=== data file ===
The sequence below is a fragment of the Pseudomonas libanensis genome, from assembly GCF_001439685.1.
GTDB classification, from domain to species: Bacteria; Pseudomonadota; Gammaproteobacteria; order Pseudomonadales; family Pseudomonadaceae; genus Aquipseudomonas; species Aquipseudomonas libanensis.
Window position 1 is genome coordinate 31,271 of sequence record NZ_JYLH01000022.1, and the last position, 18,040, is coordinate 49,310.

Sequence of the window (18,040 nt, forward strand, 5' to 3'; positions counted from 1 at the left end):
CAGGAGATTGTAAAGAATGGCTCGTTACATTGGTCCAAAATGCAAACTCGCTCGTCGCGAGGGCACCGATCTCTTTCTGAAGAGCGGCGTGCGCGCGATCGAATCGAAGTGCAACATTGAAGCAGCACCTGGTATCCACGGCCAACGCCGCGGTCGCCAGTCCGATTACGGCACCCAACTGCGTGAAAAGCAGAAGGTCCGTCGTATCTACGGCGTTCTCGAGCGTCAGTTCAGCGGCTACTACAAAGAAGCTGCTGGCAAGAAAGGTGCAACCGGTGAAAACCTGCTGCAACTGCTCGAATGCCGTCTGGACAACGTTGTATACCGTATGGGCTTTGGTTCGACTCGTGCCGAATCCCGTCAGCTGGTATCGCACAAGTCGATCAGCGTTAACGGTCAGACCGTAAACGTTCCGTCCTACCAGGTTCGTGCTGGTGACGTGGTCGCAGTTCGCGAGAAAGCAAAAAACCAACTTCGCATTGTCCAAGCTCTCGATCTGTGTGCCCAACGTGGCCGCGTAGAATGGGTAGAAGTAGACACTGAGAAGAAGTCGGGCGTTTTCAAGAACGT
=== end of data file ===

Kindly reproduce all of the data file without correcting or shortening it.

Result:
The sequence below is a fragment of the Pseudomonas libanensis genome, from assembly GCF_001439685.1.
GTDB classification, from domain to species: Bacteria; Pseudomonadota; Gammaproteobacteria; order Pseudomonadales; family Pseudomonadaceae; genus Aquipseudomonas; species Aquipseudomonas libanensis.
Window position 1 is genome coordinate 31,271 of sequence record NZ_JYLH01000022.1, and the last position, 18,040, is coordinate 49,310.

Sequence of the window (18,040 nt, forward strand, 5' to 3'; positions counted from 1 at the left end):
CAGGAGATTGTAAAGAATGGCTCGTTACATTGGTCCAAAATGCAAACTCGCTCGTCGCGAGGGCACCGATCTCTTTCTGAAGAGCGGCGTGCGCGCGATCGAATCGAAGTGCAACATTGAAGCAGCACCTGGTATCCACGGCCAACGCCGCGGTCGCCAGTCCGATTACGGCACCCAACTGCGTGAAAAGCAGAAGGTCCGTCGTATCTACGGCGTTCTCGAGCGTCAGTTCAGCGGCTACTACAAAGAAGCTGCTGGCAAGAAAGGTGCAACCGGTGAAAACCTGCTGCAACTGCTCGAATGCCGTCTGGACAACGTTGTATACCGTATGGGCTTTGGTTCGACTCGTGCCGAATCCCGTCAGCTGGTATCGCACAAGTCGATCAGCGTTAACGGTCAGACCGTAAACGTTCCGTCCTACCAGGTTCGTGCTGGTGACGTGGTCGCAGTTCGCGAGAAAGCAAAAAACCAACTTCGCATTGTCCAAGCTCTCGATCTGTGTGCCCAACGTGGCCGCGTAGAATGGGTAGAAGTAGACACTGAGAAGAAGTCGGGCGTTTTCAAGAACGT